LHOFT recently spoke to Mambu CEO Eugene Danilkis about the company’s journey from startup to influencer and sought advice for other innovators. Here are some insights from the interview:
What is your current position, and what has your journey there involved?
I studied Computer Science, and started my career working as a software engineer on control software for the international space station, but I wanted to combine my interests in technology with those of business, design and social behaviour. I was drawn to a degree in Human Computer Interactions which is a multidisciplinary qualification at the intersection of those fields.
Unknowingly at the time, this put me on the path toward fintech and Mambu. I met my Mambu co-founders while working on a degree-related project — investigating how modern technology can help financial services access hard to reach markets. Through our work we found a gap in the market; legacy approaches to building banking technology was too expensive, slow and cumbersome to help financial institutions service the individuals and micro, small and medium enterprises who were poorly served by the existing backing infrastructure.
At the same time, cloud technology was disrupting industries, with internet and smartphone penetration becoming the norm, even in remote regions. Our idea was to bring lending and banking technology into the 21st century via the cloud, making it accessible to projects of any size and flexible enough for any market opportunity.
What were the major challenges you encountered entering the market?
Our initial concern was how quickly cloud technology would be adopted as banks and financial services are traditionally reluctant to adopt new technology. But the speed, agility and low operating cost of cloud are undeniable, the industry saw the strengths and there was a strong push to accept it with more regulators not only approving but encouraging its use.
Next was convincing institutions to take a risk on being one of the first to implement Mambu, which was at the time a new and untested product which would own and control their mission critical data like customer details, transactions and financial data.
As every institution is at a different stage on the technology adoption curve, we worked on providing the right value for them at the right time, from speed to market to speed of change, in order to overcome the perceived risks of both cloud and new technology. Once the value perception of initially cost, and then speed to market and speed to change was higher than the perceived risk of being an early adopter, we were able to again customers and traction, and build on top of that.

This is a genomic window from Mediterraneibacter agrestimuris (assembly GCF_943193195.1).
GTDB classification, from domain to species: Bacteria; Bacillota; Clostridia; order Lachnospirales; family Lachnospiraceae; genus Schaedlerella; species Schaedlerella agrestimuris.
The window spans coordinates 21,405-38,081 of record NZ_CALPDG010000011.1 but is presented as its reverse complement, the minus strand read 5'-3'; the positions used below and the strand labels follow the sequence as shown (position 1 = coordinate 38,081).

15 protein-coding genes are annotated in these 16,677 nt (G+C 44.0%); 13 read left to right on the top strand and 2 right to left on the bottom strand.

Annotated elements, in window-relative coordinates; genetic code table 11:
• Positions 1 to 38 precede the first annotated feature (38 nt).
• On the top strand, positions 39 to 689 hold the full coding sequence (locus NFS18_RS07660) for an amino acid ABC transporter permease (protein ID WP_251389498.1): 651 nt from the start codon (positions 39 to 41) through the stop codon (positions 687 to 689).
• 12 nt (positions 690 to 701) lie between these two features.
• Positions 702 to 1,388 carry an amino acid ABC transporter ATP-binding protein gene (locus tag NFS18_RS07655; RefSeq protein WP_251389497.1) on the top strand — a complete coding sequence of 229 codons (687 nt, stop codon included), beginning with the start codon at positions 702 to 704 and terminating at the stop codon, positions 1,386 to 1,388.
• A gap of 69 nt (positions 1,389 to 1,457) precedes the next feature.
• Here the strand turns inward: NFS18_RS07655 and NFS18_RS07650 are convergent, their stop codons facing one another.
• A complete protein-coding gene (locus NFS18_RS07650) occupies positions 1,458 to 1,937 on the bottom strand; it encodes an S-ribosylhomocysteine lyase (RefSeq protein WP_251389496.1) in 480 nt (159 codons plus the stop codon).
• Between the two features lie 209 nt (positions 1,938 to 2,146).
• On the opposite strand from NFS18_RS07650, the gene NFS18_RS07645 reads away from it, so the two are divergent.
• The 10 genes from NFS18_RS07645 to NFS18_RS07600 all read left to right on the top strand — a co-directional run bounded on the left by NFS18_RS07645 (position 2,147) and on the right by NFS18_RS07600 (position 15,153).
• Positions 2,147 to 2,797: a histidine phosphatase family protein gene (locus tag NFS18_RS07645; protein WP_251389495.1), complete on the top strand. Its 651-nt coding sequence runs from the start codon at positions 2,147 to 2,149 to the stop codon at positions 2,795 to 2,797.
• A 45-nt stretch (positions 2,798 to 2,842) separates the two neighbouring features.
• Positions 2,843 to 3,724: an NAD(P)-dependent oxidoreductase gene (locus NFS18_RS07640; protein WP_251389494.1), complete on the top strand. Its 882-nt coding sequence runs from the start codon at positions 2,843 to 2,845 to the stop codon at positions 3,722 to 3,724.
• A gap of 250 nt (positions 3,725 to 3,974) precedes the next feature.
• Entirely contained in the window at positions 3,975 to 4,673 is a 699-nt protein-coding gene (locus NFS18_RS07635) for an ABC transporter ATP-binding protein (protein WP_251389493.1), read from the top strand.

If you could give one piece of advice to the aspiring fintech folk reading this interview, what would it be?
While fintech is fast moving, the market, especially in B2B, may not be so quick to adopt. So if you are getting into the business, know that you are signing up for a marathon, not a sprint. It is relatively easy to build a new basic product but financial services is a complex environment. You have to work on building credibility through working closely with initial customers, showing the market the value you can bring through successful projects. This is generally a risk averse environment that needs assurances and references but it does contain innovators who can become your close partners in the early days, and be key references for you as you move through the technology adoption curve.
Building a fintech company, like most new businesses, is a journey of endurance and resilience. Build on what works, understand the value clients are looking for and differentiate based on this. You have to continue to invest in this perspective to find those earlier adopters who let you build customer success stories you can bring to your next opportunity. Take it one step at a time while sticking to your vision and values.